"A group of 10 priests in the diocese of Venice, Fla., describing what they said had become an "intolerable" situation, took the highly unusual step earlier this year of composing a letter severely critical of their bishop, Frank Dewane, and sending it to the pope's representative in the United States.
The letter, addressed to Archbishop Carlo Maria Viganò, the papal nuncio, accuses Dewane of ignoring or violating canon law, abandoning consultative processes and ruling by "intimidation, the use of fear, shaming, bullying and other non-Christian behaviors."
The letter, dated Jan. 17, was first reported by TV station NBC2 in Fort Myers, Fla. NCR has since spoken to two of the signatories, who confirmed the authenticity of the letter and that 10 priests signed it. They spoke only on condition that their identities not be revealed, nor would they permit specific examples of Dewane's behavior to be reported, because they said those would allow the priests to be identified.While initial reports said that the signers included some pastors as well as other priests, one of the priests and another layperson familiar with the development of the letter told NCR that all 10 signers are either pastors or administrators and together represent significant years of experience.Dewane, in a half-hour phone interview with NCR, disputed the charges, calling them "malicious" and "unfounded." He said he had not been informed of the identity of the signers, who asked the nuncio for confidentiality. Dewane said he first heard of the complaints when the letter was reported by NBC2. He said the only correspondence he has received from the nuncio was a copy of the letter, without the names, following the initial news report about it. The signers say they have heard nothing from the nuncio. The letter describes a management style that the priests say has caused tension in the diocese for some time between the bishop, members of his clergy, and laypeople.Until this most recent development, however, little has been reported because neither priests nor laypeople affected by Dewane -- whether pastors who feel he has micromanaged and bullied them or laypeople who feel they've lost their positions because of ideological or theological differences -- were willing to state any of the matters on the record, for fear of retribution.Even with the revelation of the letter signed by 10 priests, no one is willing to speak on the record for the same fear. Some claim, too, that far more priests would have signed the letter if they hadn't feared reprisals. How the matter is handled from here is uncertain. Dewane, who recently convened a meeting of all his priests in response to the letter, told NCR he doesn't anticipate doing anything differently. He said he invites frank critique from his priests and contends that his priests have multiple ways of letting him know through deaneries and Presbyteral Council structures what they think..."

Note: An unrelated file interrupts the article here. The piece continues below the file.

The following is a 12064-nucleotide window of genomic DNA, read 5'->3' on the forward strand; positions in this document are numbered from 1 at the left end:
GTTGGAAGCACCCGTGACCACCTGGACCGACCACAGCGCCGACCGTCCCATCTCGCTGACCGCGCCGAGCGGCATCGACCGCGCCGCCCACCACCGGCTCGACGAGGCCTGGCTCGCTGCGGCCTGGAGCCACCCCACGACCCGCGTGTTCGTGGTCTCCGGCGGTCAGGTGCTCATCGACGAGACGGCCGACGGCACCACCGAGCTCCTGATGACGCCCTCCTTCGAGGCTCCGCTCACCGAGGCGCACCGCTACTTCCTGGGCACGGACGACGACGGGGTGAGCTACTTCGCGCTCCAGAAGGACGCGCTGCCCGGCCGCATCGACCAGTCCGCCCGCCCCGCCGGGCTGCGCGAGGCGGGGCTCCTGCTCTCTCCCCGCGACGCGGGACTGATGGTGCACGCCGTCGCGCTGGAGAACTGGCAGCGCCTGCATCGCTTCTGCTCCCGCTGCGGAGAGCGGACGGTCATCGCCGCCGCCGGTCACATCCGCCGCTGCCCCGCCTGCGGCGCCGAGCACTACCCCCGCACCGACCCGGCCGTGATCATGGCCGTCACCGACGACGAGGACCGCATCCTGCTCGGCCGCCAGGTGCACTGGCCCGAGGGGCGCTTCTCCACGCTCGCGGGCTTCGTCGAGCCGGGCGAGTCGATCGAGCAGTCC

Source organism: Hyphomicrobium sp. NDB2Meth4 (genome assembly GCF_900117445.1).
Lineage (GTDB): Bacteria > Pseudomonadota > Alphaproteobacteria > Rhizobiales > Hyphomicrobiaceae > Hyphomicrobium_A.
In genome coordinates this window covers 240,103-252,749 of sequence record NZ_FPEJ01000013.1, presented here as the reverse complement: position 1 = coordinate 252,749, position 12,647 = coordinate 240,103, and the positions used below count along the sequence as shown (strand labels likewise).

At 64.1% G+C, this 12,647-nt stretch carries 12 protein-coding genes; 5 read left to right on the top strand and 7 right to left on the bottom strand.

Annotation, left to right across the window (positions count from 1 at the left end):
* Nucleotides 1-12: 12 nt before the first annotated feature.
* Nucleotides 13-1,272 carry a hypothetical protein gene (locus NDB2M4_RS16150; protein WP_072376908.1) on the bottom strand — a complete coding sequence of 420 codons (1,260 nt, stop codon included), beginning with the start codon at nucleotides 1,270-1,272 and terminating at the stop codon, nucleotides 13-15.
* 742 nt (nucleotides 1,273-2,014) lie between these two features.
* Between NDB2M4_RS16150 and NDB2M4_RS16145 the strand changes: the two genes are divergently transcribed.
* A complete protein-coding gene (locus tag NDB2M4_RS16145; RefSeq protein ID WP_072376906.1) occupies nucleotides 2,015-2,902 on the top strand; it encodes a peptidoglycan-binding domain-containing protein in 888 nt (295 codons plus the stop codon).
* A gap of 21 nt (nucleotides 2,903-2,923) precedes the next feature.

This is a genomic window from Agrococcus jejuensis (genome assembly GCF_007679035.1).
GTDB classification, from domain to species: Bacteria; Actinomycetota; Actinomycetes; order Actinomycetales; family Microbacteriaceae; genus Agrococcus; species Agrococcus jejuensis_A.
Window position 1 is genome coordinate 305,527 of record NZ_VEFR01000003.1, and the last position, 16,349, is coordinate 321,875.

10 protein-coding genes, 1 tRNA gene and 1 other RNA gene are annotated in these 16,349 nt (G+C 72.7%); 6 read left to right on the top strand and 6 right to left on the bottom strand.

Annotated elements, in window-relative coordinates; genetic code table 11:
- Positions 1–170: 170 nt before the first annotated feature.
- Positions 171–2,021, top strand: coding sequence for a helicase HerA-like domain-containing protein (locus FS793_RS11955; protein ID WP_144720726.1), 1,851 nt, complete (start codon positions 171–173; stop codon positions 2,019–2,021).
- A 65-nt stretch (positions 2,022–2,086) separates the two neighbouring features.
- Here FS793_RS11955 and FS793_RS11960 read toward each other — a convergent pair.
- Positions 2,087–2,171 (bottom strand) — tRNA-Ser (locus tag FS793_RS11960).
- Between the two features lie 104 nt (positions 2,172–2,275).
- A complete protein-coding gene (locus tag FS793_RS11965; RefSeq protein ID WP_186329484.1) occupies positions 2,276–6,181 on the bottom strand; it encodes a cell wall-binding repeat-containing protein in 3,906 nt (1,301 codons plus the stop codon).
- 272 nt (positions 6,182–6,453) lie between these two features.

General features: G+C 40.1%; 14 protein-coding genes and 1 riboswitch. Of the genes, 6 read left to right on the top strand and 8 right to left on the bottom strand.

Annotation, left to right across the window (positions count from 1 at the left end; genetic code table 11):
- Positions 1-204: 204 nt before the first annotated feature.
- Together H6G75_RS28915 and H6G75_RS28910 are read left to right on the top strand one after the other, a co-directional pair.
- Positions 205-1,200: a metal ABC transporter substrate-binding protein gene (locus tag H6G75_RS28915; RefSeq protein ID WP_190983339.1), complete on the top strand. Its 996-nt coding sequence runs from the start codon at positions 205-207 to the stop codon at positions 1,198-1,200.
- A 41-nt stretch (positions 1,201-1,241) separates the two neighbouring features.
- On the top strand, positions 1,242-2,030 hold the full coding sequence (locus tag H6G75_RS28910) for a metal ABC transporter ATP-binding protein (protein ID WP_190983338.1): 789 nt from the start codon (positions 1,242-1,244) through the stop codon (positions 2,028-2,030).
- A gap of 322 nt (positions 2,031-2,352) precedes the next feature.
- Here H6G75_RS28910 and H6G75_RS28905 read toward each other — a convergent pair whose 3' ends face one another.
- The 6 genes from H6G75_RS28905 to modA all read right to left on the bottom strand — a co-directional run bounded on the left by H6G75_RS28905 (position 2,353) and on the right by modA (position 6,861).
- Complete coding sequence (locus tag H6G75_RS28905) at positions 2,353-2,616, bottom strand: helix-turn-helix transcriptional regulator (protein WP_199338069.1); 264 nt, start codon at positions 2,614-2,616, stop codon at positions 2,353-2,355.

Bridget Mary's Response:
How tragic that the atmosphere in the Diocese of Venice is so toxic that the priests cannot address their concerns with Bishop Dewane openly as their beloved brother! It sounds like the priests are in an intolerable situation and have grave concerns that need to be addressed by the pope's representative in the United States. There is no place for bullying in the Catholic Church by anyone including bishops. All of us belong to the family of God and are called to treat one another- even those we disagree with- with mutual respect and loving care. This applies to the bishops too, including Bishop Dewane. Let us pray for the priests and for all who are suffering in this situation, including Bishop Dewane.